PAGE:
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Housing Bubble 2.0 is bursting, and the resultant monetary crash goes to make 2008 seem like a stroll within the park. – Funding Watch

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by Boo_Randy
Peter Schiff calling out what the MSM touts & shills are trying desperately to conceal from you:

Sales of New Houses Collapse (in the West by 50%!) Inventories & Supply Spike to High Heaven, Worst since Peak of Housing Bust 1

The Numbers Don’t Lie; The Fed Won’t Win This Inflation Fight


The central bankers at the Federal Reserve continue to talk tough about fighting inflation. But is it a fight they can win?

The numbers say no.

After the CPI data cooled a bit in July, many observers expected the Fed to declare victory and begin pivoting away from tightening monetary policy. Instead, the central bankers doubled down on the tough talk. Minneapolis Federal Reserve Bank President Neel Kashkari said the Fed remains “far, far away from declaring victory” on inflation. He went on to say he hasn’t seen anything that changes the trajectory of the Fed’s inflation fight. Kaskari remained adamant that the central bank needs raise rates to 3.9% by the end of the year and to 4.4% by the end of 2023. He even insisted he won’t be deterred by a recession.

The markets seem to have faith in the Fed’s ability to bring inflation down to 2% and keep it there for most of the next 30 years. Peter Schiff said they are “living in fantasy land.”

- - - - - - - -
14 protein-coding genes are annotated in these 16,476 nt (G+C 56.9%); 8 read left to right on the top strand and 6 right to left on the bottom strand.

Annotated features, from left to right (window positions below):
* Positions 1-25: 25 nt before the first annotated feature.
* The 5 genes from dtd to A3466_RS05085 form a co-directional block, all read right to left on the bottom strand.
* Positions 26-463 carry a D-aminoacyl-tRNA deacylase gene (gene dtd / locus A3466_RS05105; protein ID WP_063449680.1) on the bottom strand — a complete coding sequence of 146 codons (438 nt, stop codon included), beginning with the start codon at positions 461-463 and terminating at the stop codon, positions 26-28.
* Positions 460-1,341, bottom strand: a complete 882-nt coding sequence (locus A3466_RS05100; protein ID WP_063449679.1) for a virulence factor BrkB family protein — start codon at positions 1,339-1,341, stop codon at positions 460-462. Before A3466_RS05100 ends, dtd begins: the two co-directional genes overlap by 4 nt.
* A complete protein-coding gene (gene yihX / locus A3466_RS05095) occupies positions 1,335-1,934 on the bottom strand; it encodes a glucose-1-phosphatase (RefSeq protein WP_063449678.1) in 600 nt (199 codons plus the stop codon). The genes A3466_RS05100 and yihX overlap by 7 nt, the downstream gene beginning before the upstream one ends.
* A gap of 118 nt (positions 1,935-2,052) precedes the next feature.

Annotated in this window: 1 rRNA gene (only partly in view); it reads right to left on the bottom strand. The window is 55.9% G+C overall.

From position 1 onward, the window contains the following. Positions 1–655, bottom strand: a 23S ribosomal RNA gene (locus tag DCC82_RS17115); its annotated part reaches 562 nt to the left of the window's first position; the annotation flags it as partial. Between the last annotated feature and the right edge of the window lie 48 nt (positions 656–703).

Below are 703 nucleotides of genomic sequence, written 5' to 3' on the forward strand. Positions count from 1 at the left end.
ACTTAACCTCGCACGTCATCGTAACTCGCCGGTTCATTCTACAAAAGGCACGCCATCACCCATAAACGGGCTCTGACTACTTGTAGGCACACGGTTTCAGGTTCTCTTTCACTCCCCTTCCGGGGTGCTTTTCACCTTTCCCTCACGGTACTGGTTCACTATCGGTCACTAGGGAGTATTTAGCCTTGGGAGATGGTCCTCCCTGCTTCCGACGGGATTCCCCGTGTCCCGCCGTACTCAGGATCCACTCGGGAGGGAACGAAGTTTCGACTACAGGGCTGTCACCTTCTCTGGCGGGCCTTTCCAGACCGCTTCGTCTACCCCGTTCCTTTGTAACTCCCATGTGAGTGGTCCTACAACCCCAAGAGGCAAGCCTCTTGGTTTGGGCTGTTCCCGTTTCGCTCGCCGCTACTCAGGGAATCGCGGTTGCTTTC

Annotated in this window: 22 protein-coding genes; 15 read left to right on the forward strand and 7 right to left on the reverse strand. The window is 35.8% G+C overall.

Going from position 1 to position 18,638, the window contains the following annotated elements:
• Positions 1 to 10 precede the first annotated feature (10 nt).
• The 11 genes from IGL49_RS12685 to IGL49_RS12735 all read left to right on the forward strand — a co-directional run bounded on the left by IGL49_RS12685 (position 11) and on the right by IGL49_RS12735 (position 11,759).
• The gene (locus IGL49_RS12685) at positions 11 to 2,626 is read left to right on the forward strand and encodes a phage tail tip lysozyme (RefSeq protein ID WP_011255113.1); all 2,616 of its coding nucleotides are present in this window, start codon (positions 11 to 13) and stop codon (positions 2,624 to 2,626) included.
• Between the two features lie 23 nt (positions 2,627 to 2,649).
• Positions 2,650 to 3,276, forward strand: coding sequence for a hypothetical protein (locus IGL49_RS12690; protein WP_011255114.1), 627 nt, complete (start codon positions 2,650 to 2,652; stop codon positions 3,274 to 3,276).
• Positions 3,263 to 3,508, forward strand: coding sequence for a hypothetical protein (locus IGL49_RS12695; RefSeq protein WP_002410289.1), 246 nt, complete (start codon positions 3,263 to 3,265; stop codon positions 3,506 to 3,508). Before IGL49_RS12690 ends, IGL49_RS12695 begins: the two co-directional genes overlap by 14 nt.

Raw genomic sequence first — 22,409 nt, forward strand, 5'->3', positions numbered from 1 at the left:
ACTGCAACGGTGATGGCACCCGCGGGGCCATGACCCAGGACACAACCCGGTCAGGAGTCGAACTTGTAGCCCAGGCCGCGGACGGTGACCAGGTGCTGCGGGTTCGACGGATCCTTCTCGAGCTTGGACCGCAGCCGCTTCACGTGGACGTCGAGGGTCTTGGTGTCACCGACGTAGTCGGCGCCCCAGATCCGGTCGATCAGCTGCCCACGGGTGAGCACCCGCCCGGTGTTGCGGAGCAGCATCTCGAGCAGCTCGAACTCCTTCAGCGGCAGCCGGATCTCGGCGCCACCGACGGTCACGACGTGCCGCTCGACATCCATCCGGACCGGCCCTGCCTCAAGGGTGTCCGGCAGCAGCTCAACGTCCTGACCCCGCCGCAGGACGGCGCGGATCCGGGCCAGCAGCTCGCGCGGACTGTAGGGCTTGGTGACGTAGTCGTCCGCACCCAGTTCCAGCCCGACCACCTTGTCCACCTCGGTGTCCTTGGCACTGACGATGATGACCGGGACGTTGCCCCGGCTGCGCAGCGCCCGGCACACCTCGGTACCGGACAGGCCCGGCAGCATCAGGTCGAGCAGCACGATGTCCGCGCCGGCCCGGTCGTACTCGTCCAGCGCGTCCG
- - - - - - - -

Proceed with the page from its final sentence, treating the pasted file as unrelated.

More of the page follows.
There is no way the Fed is going to even come close to achieving that for 30 years. They’re not even going to achieve it for three years. Yet, investors are still operating under the delusion that the Federal Reserve can do what it claims it’s going to do.

Peter is right.

For all the tough talk about stopping inflation, the Fed’s plan isn’t enough. Pushing rates to 3 or 4 percent won’t tame 8.5% CPI.

If you look at all of the Fed tightening cycles since 1973, the central bank has never stopped tightening before the Fed funds rate was higher than the CPI.

It’s clear from the chart that the Fed has a lot of tightening to do before it brings the real rate positive. It’s also clear that 3 or 4 percent isn’t going to get the job done.

Analyzing interest rates based on the Taylor Rule leads us to the same conclusion.

Economist John Taylor came up with a formula that links the Federal Reserve’s benchmark interest rate to levels of inflation and economic growth. Based on the Taylor Rule, the Fed fund rate needs to be 9.69% assuming 2% real neutral rates.



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